Tag Archives: Newt Gingrich

Why Gingrich is Right … and Wrong

Former House Speaker Newt Gingrich, on the campaign trail in Florence, SC, intimated that former Pennsylvania Sen. Rick Santorum and Texas Gov. Rick Perry should drop out of the race and unite behind him as the only viable conservative candidate who can still overtake former Massachusetts Gov. Mitt Romney. The South Carolina primary is this Saturday, Jan. 21.

While Gingrich is correct that conservatives need to unite behind one candidate, he’s wrong in saying he’s that man. Actually, of the three, it is Rick Santorum who has the better chance of beating Romney in South Carolina and beyond. While it is highly unlikely that anyone drops out of the race before Saturday, and thus Romney probably wins the Palmetto State primary even though South Carolina is arguably his weakest state in the country, it is Santorum who has the least political baggage among the three remaining conservatives.

Santorum is routinely attacked for his position on social issues, but his stands are closer to the average Republican primary voter, particularly in South Carolina, than almost anyone else running, though both Gingrich and Perry also have consistently strong records from a GOP perspective.

Gingrich showed he had a glass jaw in Iowa when, after establishing a lead across the board in all polls, issue advocacy ads highlighted some of his weaknesses. In particular, reminding the electorate of the Cap & Trade television commercial in which he appeared with then-Speaker Nancy Pelosi proved to be most damaging. Once the voters remembered this and his other less-than-conservative stances, Gingrich’s numbers came tumbling down and he ended up finishing fourth in the Hawkeye State Caucuses. If matched with President Obama’s political machine in a general election, the attacks upon him would be even more severe and devastating, thus making the former Speaker unelectable.

There is no question that Gov. Perry is finished, though he continues to say he is staying on through South Carolina and probably Florida. Perry has the money to compete, but not the voter support. After a brilliant start, the governor fell to the depths of polling statistics quicker than anyone in recent memory. Failure to properly handle the immigration issue, coupled with horrendously poor debate performances and speaking gaffes in New Hampshire, have relegated him to also-ran status. But he will still attract a significant vote percentage away from another conservative, and that only helps Romney.

For his part, Gingrich argues that only he has the experience to run a national campaign against Mr. Obama. “I helped Reagan in ’80, I helped Reagan in ’84. I helped in ’88 when Bush was down 19 points in May and we won by 6 in November … I helped design the ’94 campaign, which had the largest one-party increase in an off year in American history,” the former Speaker said. While it is undoubtedly true that he helped Messrs. Reagan and Bush, it is clear that claiming victory had more to do with their own candidacies and campaigns, spiced with reverse assistance from then-President Jimmy Carter in 1980 and Democratic nominees Walter Mondale in 1984, and Michael Dukakis in 1988, than what role Mr. Gingrich played in the conquests. There is no denying, however, he was the principal architect of the 1994 Republican landslide that brought the GOP their first House majority in 42 years. But, does that change this week’s result in South Carolina after 18 years have elapsed? Almost assuredly not.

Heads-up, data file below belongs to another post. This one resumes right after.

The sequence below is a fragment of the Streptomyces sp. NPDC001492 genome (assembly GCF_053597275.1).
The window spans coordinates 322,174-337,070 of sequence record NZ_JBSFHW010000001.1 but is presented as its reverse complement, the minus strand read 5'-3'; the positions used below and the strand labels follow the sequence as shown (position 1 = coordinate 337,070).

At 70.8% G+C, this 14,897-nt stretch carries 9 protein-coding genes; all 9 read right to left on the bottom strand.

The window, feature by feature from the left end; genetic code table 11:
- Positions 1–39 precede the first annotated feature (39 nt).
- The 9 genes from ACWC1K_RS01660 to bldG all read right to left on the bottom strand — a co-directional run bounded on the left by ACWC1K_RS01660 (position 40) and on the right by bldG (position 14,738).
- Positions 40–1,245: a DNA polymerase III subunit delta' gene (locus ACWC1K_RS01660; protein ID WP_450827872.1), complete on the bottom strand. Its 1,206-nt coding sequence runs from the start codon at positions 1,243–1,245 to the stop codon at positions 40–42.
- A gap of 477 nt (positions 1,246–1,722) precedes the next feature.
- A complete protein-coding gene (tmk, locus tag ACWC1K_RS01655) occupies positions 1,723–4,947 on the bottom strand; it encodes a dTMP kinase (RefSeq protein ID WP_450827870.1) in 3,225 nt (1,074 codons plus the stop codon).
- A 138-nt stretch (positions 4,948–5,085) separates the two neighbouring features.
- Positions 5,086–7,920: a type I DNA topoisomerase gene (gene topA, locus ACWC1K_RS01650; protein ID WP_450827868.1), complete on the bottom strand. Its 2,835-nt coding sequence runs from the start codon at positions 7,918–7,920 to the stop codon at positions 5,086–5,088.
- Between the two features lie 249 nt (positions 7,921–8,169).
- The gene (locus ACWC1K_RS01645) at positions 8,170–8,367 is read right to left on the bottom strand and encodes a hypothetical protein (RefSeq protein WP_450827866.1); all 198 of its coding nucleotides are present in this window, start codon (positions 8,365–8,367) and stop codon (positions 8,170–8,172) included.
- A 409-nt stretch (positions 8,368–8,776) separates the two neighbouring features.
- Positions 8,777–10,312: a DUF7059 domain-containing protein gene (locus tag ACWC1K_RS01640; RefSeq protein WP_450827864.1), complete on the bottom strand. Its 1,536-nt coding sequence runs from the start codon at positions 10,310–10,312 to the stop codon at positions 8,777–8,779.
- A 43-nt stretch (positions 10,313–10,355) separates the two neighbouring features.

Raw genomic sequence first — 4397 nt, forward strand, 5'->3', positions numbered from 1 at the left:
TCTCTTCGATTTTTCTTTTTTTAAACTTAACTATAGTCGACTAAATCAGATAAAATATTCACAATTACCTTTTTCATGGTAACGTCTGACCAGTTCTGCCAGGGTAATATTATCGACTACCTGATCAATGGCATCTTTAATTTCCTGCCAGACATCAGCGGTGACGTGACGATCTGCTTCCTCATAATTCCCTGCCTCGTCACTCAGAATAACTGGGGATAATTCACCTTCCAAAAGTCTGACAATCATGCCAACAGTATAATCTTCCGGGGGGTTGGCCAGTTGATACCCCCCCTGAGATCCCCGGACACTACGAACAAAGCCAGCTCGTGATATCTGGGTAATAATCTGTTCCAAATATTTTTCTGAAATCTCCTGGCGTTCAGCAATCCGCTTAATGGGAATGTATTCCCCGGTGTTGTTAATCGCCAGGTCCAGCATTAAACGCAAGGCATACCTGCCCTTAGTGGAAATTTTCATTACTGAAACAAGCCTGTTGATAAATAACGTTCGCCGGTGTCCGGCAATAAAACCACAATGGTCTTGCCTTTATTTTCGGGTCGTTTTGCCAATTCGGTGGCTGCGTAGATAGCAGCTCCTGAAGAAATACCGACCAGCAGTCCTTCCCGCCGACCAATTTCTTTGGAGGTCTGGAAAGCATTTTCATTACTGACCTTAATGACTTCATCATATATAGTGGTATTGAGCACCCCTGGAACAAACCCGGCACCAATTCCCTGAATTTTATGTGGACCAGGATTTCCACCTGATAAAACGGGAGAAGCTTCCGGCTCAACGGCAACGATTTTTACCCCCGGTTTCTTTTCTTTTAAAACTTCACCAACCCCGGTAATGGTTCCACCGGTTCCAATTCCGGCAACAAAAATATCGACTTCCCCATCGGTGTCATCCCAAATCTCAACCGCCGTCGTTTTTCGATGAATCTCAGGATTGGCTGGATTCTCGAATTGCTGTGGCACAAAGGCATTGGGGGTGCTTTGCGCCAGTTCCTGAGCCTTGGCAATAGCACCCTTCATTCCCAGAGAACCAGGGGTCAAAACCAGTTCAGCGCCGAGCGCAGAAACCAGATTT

While Mr. Gingrich is right that former Gov. Romney will win this primary if conservatives don’t unite, he’s wrong in thinking he is the focal point around whom the movement coalesces. A victory in South Carolina will virtually clinch the nomination for Mr. Romney, thus bringing the preliminary campaign to an early close, while simultaneously jump-starting the general election.

Gingrich Rebounds Yet Again

A new Public Policy Polling survey of the South Carolina Republican electorate (Jan. 11-13; 803 South Carolina GOP primary voters) entered the public domain over the weekend, and it shows former House Speaker Newt Gingrich making another climb back up the candidate preference charts.

Former Massachusetts Gov. Mitt Romney leads the poll, but again with a percentage under one-third of the Republican vote (29 percent). Gingrich now closely follows at 24 percent. Rep. Ron Paul (R-TX-14) is third with 15 percent, and Pennsylvania ex-Sen. Rick Santorum is in a virtual dead heat with the Texas congressman at 14 percent. Again, as has been the pattern around the country and especially so in South Carolina, a clear majority of the respondents favor a candidate other than Romney to be the eventual Republican nominee but fail to coalesce around one alternative candidate.

Answering the question as to whether or not the polling sample would favor Mr. Romney as the nominee or someone else, 58 percent responded that they want a candidate other than the one-term former Massachusetts governor. Thirty-four percent, about five points higher than the number choosing him on the ballot test question, said they want Romney to win the nomination.

An interesting series of questions asked the respondents who they most trust to handle issues within a certain public policy sector. In relation to whom they believe would best handle economic issues, Mr. Romney topped the universe of candidates with 35 percent, followed by Mr. Gingrich at 25 percent. Pertaining to foreign policy, this particular South Carolina polling sample believes that Mr. Gingrich is the most trustworthy (41 percent), followed by Mr. Romney (22 percent). On the social issues front, it’s former Sen. Santorum who places first (23 percent), followed closely by Messrs. Romney (21 percent) and Gingrich (19 percent). Therefore, it appears the issues most closely identified with a particular candidate do resonate with the South Carolina voters at least to a degree.